Broken Ejector Guide Pin Removal

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Broken Ejector Guide Pin Removal

Postby Sporrns » Wed May 16, 2018 12:00 pm

A while back Frank Srebro, Stan Hillis and others posted some threads on how to remove and replace a broken ejector guide pin from the breech. I recently encountered this on one of my high grade guns and thought I would pass on a neat trick that helped me remove the pin with minimal difficulty and "invasive procedure(s"). After a brief discussion with Dan Rossiter about the prats & pitfalls of "trying this at home', one of the things he suggested was the use of a 'rare earth' magnet (in this case Neodymium), which are very powerful and exert a magnetic force many times that of a conventional (e.g., ALNICO) magnet.

First I removed the ejectors and set them aside to allow for complete space access to the breech face. Since the broken guide pin was still embedded in the race (channel) that it moves back and forth in, I first needle-dropped a VERY small amount of Break-Free CLP into the race and let the barrels sit vertically overnight. Next day I blew the race out with compressed air (low power computer cleaning aerosol can), and gently tapped on the underside and barrel breech side of the race with a plastic mallet. I then put another micro-drop of CLP into the race and applied the magnet(s) while holding the barrels in a padded vise horizontally. After a couple of gentle taps and another short burst of air, the magnets pulled the pin right out.

Since that's about all of the type of amateur gunsmithing I'm willing to risk (and have the proper tools for), I stopped there. In the cleanup, I flushed both ejector pin races out with CLP and ran a Q-Tip with the fuzzy end cut off (resulting diameter is about perfect fit) in and out of each race to loosen debris and then blew them out once again with the air. I carefully set the broken pin aside and will deliver it to Dan for final repair/replacement.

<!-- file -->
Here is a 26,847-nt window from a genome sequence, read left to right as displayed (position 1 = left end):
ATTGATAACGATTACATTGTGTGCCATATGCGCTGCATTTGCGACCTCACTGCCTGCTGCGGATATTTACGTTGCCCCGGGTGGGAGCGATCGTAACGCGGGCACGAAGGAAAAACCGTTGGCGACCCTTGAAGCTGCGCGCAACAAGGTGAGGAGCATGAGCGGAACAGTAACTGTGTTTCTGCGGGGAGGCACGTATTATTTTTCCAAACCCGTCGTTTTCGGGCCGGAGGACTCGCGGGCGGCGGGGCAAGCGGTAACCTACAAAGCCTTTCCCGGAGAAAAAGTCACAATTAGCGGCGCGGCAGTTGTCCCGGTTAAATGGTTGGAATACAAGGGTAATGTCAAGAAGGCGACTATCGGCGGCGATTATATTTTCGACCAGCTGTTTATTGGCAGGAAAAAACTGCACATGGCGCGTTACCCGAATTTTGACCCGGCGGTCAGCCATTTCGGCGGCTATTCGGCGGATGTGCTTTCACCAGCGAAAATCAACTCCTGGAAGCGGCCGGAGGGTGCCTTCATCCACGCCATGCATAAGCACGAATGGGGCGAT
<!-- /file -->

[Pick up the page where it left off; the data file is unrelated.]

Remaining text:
You can use any number of cleaning/loosening penetrants for this and other stuck-stuff jobs; I like Break-Free CLP and have used it for years with very good results. Other good products are PB Blaster Penetrant & Loosener, Kroil, and any good gun oil cut with a little C9 solvent. Whatever, don't use too much - slathering the breech area makes a mess and deprives you of a clean and dry work area.

Check out the prior threads mentioned, especially Frank's very detailed explanation of the stress factors encountered along the ejector train during and after firing and ejection and you will see how important proper maintenance and repair of the guide pins demands attention. (Just enter 'ejector guide pin repair/replacement' in the search box and they will come up).

Lastly, the 'rare earth' series magnets are readily available (I got mine at Home Depot!) and they are CHEAP! - I think I paid just under $4 for a pack of 10 magnets (you want the small ones; .315 in. diameter here) so you can stack them in a column, which exerts tremendous pull on metal. I have enclosed a picture below showing the product. Thanks, Kevin
Last edited by Sporrns on Wed May 16, 2018 4:38 pm, edited 1 time in total.
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Re: Broken Ejector Guide Pin Removal

Postby Jim Cloninger » Wed May 16, 2018 1:03 pm

Thanks, Keven. Very good explaination and a useful tip.
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Re: Broken Ejector Guide Pin Removal

Postby Silvers » Wed May 16, 2018 2:17 pm